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SlackBorg is a framework for semi-conversational, multi-step workflow Slack Bots. We're just getting started. Have an idea? File an issue. Have some code? Open a pull request.


SlackBorg has two main things you should care about, the @command decorator and the Conversation class.


@command is a decorator you place on a function you implement to respond to a given command. A command can be multi_step, which is to say that its function is called on the given conversation each time a new message comes in, until the conversation is explicitly closed. It's up to you how you handle a multi-step conversation. As you'll see, the Conversation object includes all the data you need to make decisions each time your handler is called. If your command is not multi_step, the conversation is closed immediately after your handler returns.

@command parameters:

  • match_string: A RegEx string that you would pass into re.compile. Required
  • flags: Any flags from the re module you would pass into re.compile.
  • multi_step: Set to True if your command is multi-step. Default False.


The Conversation object is the sole parameter to your command handler. Conversations are unique to a given user in a given channel. When a message comes in, the conversation manager checks to see if a conversation exists for the sending user in the channel it is posted to. If it doesn't yet exist, a Conversation object is constructed and the command manager attempts to match a command to the Conversation. If it finds one, its handler is called on the conversation. If a conversation exists, it is updated with the latest message and its command's handler called on the updated Conversation.

Conversation fields:

  • user_id: the sender's Slack User ID
  • user_data: the sender's full Slack User Data (fetched when the Conversation is first created)
  • channel_id: the Conversation's Slack Channel ID
  • channel_data: the Conversation's full Slack Channel Data (fetched when the Conversation is first created -- only set if it's a channel and not a DM)
  • initial_message: the message that was responsible for the creation of this Conversation.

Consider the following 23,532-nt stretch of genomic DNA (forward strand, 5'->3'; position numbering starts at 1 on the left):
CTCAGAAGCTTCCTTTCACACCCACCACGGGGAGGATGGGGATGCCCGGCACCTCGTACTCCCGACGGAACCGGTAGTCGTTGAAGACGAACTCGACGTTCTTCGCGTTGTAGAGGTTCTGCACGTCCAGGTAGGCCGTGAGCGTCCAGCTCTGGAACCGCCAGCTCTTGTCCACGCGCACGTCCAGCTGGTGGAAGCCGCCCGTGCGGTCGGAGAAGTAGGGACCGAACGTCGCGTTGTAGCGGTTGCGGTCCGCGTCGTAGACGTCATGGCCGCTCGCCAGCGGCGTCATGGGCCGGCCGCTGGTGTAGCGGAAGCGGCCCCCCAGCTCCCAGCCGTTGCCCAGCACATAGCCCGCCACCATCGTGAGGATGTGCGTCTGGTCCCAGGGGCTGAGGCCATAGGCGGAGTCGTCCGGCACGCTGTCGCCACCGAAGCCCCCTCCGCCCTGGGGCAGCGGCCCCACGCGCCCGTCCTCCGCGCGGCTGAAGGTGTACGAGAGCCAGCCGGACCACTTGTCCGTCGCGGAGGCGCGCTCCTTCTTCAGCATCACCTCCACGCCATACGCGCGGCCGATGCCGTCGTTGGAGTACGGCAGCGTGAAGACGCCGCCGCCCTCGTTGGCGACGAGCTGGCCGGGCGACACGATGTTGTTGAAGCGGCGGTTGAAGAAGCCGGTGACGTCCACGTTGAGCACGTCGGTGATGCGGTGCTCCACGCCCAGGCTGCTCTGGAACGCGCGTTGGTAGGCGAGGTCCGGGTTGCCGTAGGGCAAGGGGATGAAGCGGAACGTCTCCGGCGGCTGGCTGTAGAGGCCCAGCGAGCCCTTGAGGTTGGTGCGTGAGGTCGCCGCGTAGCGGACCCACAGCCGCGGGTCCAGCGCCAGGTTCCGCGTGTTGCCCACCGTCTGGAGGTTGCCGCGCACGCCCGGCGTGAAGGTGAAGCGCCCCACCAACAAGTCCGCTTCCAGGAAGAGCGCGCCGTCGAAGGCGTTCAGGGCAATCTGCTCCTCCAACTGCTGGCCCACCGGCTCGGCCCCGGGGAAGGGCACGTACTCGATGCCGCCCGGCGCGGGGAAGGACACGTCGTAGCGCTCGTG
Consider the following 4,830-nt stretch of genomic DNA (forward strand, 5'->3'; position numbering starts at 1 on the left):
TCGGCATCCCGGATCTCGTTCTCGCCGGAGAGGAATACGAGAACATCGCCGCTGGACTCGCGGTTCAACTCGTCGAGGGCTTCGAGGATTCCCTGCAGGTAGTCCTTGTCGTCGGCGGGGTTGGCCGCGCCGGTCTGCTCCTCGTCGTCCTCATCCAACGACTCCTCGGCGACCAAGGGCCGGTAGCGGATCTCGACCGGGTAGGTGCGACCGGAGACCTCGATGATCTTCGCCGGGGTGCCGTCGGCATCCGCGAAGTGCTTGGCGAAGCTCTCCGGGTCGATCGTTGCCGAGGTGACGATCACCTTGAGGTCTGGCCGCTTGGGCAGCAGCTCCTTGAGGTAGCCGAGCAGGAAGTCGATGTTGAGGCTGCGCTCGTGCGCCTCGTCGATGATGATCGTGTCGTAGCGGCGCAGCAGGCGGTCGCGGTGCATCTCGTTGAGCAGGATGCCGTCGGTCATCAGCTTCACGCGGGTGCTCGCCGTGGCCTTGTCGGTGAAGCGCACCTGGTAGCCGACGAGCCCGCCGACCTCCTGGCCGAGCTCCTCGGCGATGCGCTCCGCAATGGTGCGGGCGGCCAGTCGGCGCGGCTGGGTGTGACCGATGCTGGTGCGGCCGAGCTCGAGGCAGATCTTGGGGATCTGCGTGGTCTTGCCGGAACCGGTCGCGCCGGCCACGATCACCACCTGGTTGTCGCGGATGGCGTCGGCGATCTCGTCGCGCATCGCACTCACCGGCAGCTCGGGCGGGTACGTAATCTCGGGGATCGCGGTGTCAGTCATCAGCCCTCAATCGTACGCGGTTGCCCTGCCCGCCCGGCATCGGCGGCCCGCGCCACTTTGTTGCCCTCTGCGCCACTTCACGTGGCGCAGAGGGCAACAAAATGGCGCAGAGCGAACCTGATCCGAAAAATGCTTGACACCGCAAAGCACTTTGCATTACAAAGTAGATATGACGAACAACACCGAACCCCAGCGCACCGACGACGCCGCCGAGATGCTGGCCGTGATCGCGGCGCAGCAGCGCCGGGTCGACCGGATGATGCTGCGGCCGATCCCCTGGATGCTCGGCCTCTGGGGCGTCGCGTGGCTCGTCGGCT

• messages: the rest of the messages. Does not include ``initial_message``.
  • latest_message: the most recent message.
  • context: a dictionary that you can put any data you want to persist in the conversation across messages. This is where the magic is for doing a multi-step command across a conversation.

Conversation methods:

  • say(message): send a message to the channel.
  • close(): close the conversation.


Right now, I'd probably suggest spinning up a virtualenv and running python develop inside of it.


Write yourself a script to declare your commands and run your bot, like so:

import os
import random
import re
import time

from slackborg import *

# Get Bot ID and API Token from env -- make sure to put these in your env!
BOT_ID = os.environ.get('SLACK_BOT_ID')
BOT_TOKEN = os.environ.get('SLACK_BOT_TOKEN')

# Define a default response to any non-matching commands. The default default is to silently ignore the command and close the conversation.
def default_cmd(conversation):
    conversation.say("I see, sir {}".format(conversation.user_data['profile']['first_name']))

# Define a command by a regex string, and optionally any flags you'd give the re.compile method.
@command('hello', flags=re.IGNORECASE)
def hello(conversation):
    conversation.say("Hello! I am C-3PO, human-cyborg relations!")

# By default, a command is single-step and auto-closes its conversation upon the handler returning.
# You can override this.
@command('sum', flags=re.IGNORECASE, multi_step=True)
def do_sum(c):
    print c
    operands = c.context.setdefault('operands', [])
    if len(c.messages):
        if 'done' in c.latest_message.lower():
            c.say("The sum of {} = {}".format(
                " + ".join(str(o) for o in operands),
                c.say("So far: {}...".format(
                    " + ".join(str(o) for o in operands)
                c.say("That input wasn't a number. Try again!")
        c.say("Just enter your operands, one by one, and then type `done` when you're done!")

def main():
    borg = SlackBorg(BOT_ID, BOT_TOKEN)

if __name__ == '__main__':

# End


Some of the patterns used in this framework borrow ideologies from _lins05/slackbot, so I thank the existing developers of that library for their prior work. Perhaps we can bring these two libraries together, eventually! Or keep them separate :D


A simple semi-conversational Slack bot framework.




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